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Anhydrous

4.74 ±

1003

Monoethanol solvate

1.83 ±

1003

Hemichloroform solvate

7.40 ±

1001

a Modified from B. E. Ballard and J. Biles, Steroids, 4, 273 (1964).

dissolution rates of the benzene and cyclo-hexane solvates (B and C respectively) are apparent but, of course, the possible use of the solvates is prohibited because of their likely toxicity.

Differences in solubility and dissolution rate between solvates can lead to measurable differences in their bioavailabilities. You can see in Table 1.5 the differences in in vivo absorption rates of solvates of prednisolone tertiary butyl acetate and hydrocortisone tertiary butyl acetate after implantation of pellets of these compounds. Note, for example, that the monoethanol solvate of prednisolone has an absorption rate in vivo which is nearly five times greater than that of the anhydrous

Figure 1.14 Serum levels (pg cm~3) obtained after oral administration of a suspension containing 250 mg ampicillin as the anhydrate and as the trihydrate.

Reproduced from J. W. Poole et al., Curr. Ther. Res., 10, 292 (1968).

Figure 1.14 Serum levels (pg cm~3) obtained after oral administration of a suspension containing 250 mg ampicillin as the anhydrate and as the trihydrate.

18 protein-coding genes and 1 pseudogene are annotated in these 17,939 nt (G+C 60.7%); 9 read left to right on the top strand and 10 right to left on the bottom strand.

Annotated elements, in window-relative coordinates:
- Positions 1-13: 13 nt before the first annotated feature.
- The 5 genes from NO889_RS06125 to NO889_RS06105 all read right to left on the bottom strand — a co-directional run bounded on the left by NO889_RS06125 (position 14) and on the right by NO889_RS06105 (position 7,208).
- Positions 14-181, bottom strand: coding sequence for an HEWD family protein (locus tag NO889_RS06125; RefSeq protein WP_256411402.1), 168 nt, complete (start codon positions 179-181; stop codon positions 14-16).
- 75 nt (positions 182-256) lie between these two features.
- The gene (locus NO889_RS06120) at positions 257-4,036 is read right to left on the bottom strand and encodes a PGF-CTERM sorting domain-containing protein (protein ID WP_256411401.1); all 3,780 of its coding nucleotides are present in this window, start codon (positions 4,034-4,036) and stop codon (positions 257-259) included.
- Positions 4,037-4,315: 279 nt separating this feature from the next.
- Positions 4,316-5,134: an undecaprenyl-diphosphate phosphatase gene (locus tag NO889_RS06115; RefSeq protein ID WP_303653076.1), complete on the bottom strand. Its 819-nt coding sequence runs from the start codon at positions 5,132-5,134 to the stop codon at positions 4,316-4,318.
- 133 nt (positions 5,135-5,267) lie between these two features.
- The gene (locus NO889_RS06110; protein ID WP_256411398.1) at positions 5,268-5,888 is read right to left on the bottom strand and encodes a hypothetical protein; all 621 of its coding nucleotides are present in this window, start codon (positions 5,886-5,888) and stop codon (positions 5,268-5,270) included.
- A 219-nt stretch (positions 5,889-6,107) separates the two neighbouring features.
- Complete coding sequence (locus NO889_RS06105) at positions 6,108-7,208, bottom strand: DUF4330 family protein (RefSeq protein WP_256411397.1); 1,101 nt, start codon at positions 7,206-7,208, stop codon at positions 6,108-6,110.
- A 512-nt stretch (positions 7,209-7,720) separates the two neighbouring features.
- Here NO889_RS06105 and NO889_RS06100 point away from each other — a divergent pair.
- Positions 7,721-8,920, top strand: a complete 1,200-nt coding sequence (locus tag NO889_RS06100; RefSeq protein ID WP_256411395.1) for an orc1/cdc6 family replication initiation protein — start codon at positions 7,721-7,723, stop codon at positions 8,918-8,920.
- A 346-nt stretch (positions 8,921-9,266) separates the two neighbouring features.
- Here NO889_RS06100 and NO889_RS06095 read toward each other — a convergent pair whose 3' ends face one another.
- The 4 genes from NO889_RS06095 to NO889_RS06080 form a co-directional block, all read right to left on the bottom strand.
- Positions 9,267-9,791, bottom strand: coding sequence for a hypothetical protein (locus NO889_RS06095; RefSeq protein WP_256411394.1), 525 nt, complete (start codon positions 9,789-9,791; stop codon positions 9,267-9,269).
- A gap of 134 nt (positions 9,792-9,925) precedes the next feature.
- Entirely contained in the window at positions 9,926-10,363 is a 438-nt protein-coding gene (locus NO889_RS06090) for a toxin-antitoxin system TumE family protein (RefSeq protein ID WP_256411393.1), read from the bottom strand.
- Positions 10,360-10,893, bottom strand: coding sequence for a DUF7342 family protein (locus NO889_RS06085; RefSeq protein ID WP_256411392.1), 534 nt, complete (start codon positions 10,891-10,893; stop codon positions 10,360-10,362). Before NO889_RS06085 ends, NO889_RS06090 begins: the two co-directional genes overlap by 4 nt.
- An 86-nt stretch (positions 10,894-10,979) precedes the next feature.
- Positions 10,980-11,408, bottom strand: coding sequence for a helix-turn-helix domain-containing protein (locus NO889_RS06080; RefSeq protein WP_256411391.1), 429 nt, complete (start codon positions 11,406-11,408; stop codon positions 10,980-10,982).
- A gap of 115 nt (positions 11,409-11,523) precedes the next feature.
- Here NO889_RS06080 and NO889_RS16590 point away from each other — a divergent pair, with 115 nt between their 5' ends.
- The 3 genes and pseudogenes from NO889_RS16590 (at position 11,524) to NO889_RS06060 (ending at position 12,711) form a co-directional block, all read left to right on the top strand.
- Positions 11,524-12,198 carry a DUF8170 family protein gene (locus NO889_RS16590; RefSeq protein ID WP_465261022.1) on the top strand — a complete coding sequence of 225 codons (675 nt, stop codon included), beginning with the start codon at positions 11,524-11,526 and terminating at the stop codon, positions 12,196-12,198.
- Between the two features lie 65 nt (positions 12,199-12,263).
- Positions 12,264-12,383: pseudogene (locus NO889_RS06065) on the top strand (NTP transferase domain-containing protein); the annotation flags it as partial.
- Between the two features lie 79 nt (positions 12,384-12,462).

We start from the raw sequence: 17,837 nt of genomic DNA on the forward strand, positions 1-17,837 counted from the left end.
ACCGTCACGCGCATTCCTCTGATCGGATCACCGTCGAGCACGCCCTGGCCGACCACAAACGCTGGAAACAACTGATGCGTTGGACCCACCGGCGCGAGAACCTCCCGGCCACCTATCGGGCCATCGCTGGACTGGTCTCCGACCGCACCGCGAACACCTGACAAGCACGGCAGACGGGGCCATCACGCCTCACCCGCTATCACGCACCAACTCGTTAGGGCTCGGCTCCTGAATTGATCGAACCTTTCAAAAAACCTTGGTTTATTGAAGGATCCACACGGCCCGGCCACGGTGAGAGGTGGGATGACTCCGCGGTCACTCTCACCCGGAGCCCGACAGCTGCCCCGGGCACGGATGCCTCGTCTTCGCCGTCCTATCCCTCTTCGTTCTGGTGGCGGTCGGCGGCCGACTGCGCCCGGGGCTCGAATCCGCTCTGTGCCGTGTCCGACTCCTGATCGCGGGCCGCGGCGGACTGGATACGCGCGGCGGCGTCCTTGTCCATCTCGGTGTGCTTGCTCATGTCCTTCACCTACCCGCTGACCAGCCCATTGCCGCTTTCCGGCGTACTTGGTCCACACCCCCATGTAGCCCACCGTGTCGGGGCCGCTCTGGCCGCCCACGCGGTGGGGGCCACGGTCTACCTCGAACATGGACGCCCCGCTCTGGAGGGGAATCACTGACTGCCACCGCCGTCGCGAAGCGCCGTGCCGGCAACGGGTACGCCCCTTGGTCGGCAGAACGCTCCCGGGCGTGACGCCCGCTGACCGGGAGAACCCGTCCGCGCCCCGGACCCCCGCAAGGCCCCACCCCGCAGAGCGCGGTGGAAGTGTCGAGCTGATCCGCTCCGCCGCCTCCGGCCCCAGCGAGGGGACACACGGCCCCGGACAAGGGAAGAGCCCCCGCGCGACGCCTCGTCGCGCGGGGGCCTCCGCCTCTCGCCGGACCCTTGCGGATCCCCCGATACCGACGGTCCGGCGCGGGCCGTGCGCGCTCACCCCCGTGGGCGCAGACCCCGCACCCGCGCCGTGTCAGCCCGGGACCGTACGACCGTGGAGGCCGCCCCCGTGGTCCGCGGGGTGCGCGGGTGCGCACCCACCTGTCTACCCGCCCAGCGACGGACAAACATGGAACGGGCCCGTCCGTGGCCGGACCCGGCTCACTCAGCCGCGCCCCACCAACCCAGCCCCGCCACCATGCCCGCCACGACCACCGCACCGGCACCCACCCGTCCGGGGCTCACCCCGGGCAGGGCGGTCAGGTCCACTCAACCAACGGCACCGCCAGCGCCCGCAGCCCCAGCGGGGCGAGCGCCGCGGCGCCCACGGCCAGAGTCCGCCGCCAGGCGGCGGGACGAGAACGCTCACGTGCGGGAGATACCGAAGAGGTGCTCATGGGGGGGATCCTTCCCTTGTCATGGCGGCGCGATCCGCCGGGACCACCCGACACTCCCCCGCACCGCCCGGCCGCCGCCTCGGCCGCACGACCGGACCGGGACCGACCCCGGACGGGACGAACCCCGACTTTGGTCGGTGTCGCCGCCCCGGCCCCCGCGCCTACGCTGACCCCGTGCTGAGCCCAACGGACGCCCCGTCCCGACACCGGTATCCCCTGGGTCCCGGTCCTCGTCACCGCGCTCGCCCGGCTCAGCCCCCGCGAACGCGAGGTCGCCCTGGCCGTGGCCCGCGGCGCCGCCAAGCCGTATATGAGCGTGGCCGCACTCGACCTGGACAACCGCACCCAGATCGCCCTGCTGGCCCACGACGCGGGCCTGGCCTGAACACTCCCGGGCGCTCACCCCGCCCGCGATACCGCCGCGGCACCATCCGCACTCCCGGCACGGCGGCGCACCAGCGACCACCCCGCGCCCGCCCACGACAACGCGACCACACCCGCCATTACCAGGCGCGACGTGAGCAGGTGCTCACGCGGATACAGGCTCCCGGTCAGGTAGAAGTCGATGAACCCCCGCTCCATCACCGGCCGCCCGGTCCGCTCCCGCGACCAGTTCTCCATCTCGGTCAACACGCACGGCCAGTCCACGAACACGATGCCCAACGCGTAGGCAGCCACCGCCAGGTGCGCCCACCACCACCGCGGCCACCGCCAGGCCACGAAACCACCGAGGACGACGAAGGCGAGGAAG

Reproduced from J. W. Poole et al., Curr. Ther. Res., 10, 292 (1968).

tertiary butyl acetate. Differences in the absorption of ampicillin and its trihydrate can be observed (Fig. 1.14), but the extent of the difference is of doubtful clinical significance. The more soluble anhydrous form appears at a faster rate in the serum and produces higher peak serum levels.

1.5 Dissolution of solid drugs

Whether the solution process takes place in the laboratory or in vivo, there is one law which defines the rate of solution of solids when the process is diffusion-controlled and involves no chemical reaction. This is the

Noyes-Whitney equation, which may be written dw

where k = DA/6. The equation is the analogue of equation (1.1) discussed previously. Figure 1.15 shows the model on which this equation is based. The terms of the equation are: dw/dt, the rate of increase of the amount of material in solution dissolving from a solid; k, the rate constant of dissolution (timecs, the saturation solubility of the drug in solution in the diffusion layer; and c the concentration of the drug in the bulk solution. A is the area of the solvate particles exposed to the solvent, 6 is the thickness of the diffusion

Table 1.6 How the parameters of the dissolution equation can be changed to increase (+) or decrease (-) the rate

of solution

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